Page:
Our rendezvous is the breakfast room at a swanky central London
hotel, surrounded by gleaming mirrors and the restrained clatter of
coffee cups. Clare arrives bang on time, having negotiated the
throng of Justin Bieber fans out the front ("Hello Clare!"), and
tucks into a croissant while we chat.
She is pleased, though modestly mystified, by the outpouring of
media approval - the notoriously homophobic Daily Mail columnist
Jan Moir called her "a broadcaster with such an exceptional skill
that she makes everyone else in her orbit seem third rate", while
Heat magazine hailed her "iconic" hair-do.
"I deliberately didn't look at any of the press during the
Olympics because my feeling was that it's a long haul and you can
go wrong really quickly," she says. "But I did see the Jan Moir
piece. I rang a friend of mine and said, 'You have to get this
laminated for me, this is the one I have to keep'. It's
extraordinary. I don't really know why it's happened. Why? I don't
Over a matter of months her profile has changed from respected but
lesser-known broadcaster to national heroine, thanks to her role as
a presenter of both Olympic and Paralympic coverage.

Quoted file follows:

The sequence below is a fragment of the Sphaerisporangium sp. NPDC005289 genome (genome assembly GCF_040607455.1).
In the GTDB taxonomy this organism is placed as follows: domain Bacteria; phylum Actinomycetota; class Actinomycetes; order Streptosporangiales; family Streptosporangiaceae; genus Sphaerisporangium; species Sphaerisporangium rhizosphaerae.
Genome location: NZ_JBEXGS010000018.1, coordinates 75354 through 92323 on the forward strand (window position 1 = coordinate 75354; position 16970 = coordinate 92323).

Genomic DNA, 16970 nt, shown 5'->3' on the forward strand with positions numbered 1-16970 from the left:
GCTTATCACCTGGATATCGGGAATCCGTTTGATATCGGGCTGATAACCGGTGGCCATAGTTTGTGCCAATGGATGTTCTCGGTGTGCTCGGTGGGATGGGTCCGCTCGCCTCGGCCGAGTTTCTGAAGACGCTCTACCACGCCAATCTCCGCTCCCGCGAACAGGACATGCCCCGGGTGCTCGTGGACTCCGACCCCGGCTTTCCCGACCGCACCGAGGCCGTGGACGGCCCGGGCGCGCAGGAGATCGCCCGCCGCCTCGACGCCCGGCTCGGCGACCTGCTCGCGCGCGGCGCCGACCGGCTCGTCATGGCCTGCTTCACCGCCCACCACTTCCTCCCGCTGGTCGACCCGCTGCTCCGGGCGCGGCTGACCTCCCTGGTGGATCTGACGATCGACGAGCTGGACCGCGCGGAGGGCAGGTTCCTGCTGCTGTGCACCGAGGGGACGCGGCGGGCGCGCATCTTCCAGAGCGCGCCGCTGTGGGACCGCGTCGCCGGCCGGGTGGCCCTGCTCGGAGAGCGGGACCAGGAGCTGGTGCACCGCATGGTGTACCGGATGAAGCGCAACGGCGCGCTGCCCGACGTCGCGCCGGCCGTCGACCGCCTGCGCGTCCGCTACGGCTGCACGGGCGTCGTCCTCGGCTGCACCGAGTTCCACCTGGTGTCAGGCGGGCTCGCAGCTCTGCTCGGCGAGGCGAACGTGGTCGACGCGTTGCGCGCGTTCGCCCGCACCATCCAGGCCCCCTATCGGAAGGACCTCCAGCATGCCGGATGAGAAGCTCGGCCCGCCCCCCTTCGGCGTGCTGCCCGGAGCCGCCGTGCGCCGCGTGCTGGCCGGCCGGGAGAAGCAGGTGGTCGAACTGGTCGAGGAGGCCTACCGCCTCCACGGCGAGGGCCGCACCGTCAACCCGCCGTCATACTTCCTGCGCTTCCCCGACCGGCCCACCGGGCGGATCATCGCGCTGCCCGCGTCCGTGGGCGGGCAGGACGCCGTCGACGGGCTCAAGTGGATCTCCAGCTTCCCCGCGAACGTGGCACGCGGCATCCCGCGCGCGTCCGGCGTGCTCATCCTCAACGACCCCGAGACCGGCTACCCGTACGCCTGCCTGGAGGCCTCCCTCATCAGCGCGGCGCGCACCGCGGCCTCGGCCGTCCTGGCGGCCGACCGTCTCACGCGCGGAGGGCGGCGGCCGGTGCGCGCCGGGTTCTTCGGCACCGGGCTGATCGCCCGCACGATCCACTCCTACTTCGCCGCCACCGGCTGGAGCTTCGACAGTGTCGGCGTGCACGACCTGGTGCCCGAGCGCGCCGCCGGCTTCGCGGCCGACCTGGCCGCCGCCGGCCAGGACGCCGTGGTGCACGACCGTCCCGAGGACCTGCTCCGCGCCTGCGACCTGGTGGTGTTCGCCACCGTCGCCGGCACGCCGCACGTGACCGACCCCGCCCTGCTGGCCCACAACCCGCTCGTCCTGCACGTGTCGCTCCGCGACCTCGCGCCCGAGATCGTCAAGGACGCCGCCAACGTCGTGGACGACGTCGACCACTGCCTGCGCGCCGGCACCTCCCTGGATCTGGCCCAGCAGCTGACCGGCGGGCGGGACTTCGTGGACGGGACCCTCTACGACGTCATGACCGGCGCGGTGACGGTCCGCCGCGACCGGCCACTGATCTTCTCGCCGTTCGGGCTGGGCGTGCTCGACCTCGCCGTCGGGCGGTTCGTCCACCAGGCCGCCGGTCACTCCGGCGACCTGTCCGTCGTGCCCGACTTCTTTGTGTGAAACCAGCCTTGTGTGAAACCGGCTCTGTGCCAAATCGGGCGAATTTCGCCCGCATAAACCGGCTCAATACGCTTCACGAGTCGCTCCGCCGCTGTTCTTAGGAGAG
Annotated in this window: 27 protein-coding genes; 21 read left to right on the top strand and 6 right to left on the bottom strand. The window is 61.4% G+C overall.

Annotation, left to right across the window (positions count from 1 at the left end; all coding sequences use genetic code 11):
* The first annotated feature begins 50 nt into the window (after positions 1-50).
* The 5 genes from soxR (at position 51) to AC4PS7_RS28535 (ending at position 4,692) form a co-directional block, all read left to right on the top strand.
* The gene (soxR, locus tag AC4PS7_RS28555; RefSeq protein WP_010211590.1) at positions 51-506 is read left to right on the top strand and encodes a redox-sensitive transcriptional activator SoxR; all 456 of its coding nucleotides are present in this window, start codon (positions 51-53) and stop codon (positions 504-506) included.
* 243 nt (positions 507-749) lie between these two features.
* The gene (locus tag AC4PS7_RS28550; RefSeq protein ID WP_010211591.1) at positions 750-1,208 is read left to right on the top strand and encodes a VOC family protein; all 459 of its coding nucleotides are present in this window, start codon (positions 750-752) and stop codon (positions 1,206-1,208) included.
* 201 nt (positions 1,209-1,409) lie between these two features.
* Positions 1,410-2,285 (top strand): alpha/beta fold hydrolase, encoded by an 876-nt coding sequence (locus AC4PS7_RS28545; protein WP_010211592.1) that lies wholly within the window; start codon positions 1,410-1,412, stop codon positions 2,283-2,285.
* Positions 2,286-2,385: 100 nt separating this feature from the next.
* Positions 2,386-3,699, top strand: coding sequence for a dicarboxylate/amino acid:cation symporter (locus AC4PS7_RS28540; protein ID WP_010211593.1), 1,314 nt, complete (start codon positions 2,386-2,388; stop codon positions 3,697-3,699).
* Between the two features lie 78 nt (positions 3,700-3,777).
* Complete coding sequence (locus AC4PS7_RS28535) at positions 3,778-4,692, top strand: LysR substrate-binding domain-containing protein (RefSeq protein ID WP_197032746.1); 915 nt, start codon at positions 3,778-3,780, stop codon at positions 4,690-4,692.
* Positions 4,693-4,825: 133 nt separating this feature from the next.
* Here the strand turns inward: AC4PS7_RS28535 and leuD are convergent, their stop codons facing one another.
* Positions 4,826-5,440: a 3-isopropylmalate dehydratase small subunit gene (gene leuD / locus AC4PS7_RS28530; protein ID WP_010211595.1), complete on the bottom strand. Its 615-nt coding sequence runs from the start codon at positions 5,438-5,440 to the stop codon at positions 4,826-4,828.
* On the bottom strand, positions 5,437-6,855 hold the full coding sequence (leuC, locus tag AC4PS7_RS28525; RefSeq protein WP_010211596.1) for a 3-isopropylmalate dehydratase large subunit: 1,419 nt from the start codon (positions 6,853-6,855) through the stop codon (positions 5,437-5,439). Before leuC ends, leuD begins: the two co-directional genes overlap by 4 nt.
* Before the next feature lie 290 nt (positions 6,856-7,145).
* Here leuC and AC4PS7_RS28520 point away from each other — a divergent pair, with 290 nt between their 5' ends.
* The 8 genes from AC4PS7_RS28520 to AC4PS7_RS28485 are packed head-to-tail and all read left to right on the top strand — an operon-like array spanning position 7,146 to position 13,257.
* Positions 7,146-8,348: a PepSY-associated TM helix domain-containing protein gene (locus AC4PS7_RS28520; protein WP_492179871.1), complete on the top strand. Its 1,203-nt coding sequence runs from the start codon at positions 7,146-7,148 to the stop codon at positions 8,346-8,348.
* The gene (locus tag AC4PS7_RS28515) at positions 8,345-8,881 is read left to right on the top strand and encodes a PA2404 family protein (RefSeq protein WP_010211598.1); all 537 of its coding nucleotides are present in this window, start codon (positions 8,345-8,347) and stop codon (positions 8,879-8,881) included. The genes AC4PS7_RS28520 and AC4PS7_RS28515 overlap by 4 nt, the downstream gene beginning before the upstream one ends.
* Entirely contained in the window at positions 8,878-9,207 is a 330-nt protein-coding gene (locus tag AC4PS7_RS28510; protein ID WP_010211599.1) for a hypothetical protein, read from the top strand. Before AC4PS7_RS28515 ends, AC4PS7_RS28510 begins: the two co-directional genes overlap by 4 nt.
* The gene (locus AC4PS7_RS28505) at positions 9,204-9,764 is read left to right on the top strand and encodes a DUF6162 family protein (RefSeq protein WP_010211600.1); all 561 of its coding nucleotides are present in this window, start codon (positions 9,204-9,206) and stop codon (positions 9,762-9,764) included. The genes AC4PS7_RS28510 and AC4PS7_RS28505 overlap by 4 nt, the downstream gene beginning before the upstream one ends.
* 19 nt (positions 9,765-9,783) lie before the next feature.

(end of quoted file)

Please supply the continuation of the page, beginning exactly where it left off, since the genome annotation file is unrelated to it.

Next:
"In a way I'm very pleased - I mean, take me out of the equation
and pretend we're talking about someone else completely - I am very
pleased that hard work and factual knowledge and a background in
your subject and all of those things have become important again
because I think it's absolutely crucial that they are."
Indeed, back in June, her calm and well-informed presence stood
out amid the shambling and hyperbolic BBC coverage of the Queen's
Jubilee flotilla. She exudes a kind of confident, no-nonsense head
girl attitude (even with a mouthful of pastry), so it doesn't come
as a huge surprise to learn from her recently-published memoir that
she was in fact a head girl, once upon a time.
Read the rest of this interview in our November issue,
on sale from October 25 2012.
Buy the issue at DIVAdirect.co.uk